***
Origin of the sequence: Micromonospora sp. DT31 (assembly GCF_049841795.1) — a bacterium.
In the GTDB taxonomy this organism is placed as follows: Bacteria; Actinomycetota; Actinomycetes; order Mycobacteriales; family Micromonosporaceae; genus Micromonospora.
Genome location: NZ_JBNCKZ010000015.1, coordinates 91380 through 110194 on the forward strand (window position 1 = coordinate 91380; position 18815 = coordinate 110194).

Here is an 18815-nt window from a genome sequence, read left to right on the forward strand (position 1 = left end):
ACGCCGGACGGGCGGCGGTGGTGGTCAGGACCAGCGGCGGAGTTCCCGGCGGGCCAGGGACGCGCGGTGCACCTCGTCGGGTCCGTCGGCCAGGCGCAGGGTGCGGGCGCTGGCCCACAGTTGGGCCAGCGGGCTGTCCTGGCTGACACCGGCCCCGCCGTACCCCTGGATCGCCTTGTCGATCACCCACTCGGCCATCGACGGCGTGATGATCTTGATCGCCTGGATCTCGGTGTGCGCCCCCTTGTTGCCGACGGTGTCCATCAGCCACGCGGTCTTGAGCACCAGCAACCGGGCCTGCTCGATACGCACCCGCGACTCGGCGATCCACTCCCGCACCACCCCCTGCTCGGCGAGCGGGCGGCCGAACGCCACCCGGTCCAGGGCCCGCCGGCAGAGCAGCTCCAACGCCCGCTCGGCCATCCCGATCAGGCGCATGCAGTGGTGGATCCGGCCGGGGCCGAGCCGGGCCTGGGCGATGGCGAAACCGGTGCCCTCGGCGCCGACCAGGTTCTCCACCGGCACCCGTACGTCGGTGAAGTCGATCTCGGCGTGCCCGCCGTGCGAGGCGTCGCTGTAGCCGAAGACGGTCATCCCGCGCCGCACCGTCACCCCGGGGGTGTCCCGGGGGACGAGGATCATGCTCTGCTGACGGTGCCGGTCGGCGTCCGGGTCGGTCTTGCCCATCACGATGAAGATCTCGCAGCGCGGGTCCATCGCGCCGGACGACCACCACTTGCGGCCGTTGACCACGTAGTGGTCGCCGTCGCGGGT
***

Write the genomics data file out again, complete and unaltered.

Origin of the sequence: Micromonospora sp. DT31 (assembly GCF_049841795.1) — a bacterium.
In the GTDB taxonomy this organism is placed as follows: Bacteria; Actinomycetota; Actinomycetes; order Mycobacteriales; family Micromonosporaceae; genus Micromonospora.
Genome location: NZ_JBNCKZ010000015.1, coordinates 91380 through 110194 on the forward strand (window position 1 = coordinate 91380; position 18815 = coordinate 110194).

Here is an 18815-nt window from a genome sequence, read left to right on the forward strand (position 1 = left end):
ACGCCGGACGGGCGGCGGTGGTGGTCAGGACCAGCGGCGGAGTTCCCGGCGGGCCAGGGACGCGCGGTGCACCTCGTCGGGTCCGTCGGCCAGGCGCAGGGTGCGGGCGCTGGCCCACAGTTGGGCCAGCGGGCTGTCCTGGCTGACACCGGCCCCGCCGTACCCCTGGATCGCCTTGTCGATCACCCACTCGGCCATCGACGGCGTGATGATCTTGATCGCCTGGATCTCGGTGTGCGCCCCCTTGTTGCCGACGGTGTCCATCAGCCACGCGGTCTTGAGCACCAGCAACCGGGCCTGCTCGATACGCACCCGCGACTCGGCGATCCACTCCCGCACCACCCCCTGCTCGGCGAGCGGGCGGCCGAACGCCACCCGGTCCAGGGCCCGCCGGCAGAGCAGCTCCAACGCCCGCTCGGCCATCCCGATCAGGCGCATGCAGTGGTGGATCCGGCCGGGGCCGAGCCGGGCCTGGGCGATGGCGAAACCGGTGCCCTCGGCGCCGACCAGGTTCTCCACCGGCACCCGTACGTCGGTGAAGTCGATCTCGGCGTGCCCGCCGTGCGAGGCGTCGCTGTAGCCGAAGACGGTCATCCCGCGCCGCACCGTCACCCCGGGGGTGTCCCGGGGGACGAGGATCATGCTCTGCTGACGGTGCCGGTCGGCGTCCGGGTCGGTCTTGCCCATCACGATGAAGATCTCGCAGCGCGGGTCCATCGCGCCGGACGACCACCACTTGCGGCCGTTGACCACGTAGTGGTCGCCGTCGCGGGT